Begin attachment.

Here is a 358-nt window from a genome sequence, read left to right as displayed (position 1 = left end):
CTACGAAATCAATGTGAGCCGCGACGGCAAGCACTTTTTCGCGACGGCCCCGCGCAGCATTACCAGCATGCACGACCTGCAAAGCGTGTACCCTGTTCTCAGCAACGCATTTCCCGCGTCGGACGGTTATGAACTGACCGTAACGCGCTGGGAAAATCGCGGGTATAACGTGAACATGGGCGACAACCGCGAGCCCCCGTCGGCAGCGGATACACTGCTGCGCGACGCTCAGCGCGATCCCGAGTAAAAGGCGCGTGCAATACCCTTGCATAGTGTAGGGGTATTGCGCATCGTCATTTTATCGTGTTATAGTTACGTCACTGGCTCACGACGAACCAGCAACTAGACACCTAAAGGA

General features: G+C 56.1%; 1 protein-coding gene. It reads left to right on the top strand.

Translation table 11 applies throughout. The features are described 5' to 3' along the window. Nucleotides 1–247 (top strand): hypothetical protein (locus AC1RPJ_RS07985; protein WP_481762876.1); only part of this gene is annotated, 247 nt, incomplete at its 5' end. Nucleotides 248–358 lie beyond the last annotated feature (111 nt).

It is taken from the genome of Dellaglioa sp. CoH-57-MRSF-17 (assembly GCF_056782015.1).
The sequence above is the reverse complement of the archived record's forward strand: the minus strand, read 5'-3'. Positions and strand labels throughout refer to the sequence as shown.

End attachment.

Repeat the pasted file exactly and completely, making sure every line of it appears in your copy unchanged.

Here is a 358-nt window from a genome sequence, read left to right as displayed (position 1 = left end):
CTACGAAATCAATGTGAGCCGCGACGGCAAGCACTTTTTCGCGACGGCCCCGCGCAGCATTACCAGCATGCACGACCTGCAAAGCGTGTACCCTGTTCTCAGCAACGCATTTCCCGCGTCGGACGGTTATGAACTGACCGTAACGCGCTGGGAAAATCGCGGGTATAACGTGAACATGGGCGACAACCGCGAGCCCCCGTCGGCAGCGGATACACTGCTGCGCGACGCTCAGCGCGATCCCGAGTAAAAGGCGCGTGCAATACCCTTGCATAGTGTAGGGGTATTGCGCATCGTCATTTTATCGTGTTATAGTTACGTCACTGGCTCACGACGAACCAGCAACTAGACACCTAAAGGA

General features: G+C 56.1%; 1 protein-coding gene. It reads left to right on the top strand.

Translation table 11 applies throughout. The features are described 5' to 3' along the window. Nucleotides 1–247 (top strand): hypothetical protein (locus AC1RPJ_RS07985; protein WP_481762876.1); only part of this gene is annotated, 247 nt, incomplete at its 5' end. Nucleotides 248–358 lie beyond the last annotated feature (111 nt).

It is taken from the genome of Dellaglioa sp. CoH-57-MRSF-17 (assembly GCF_056782015.1).
The sequence above is the reverse complement of the archived record's forward strand: the minus strand, read 5'-3'. Positions and strand labels throughout refer to the sequence as shown.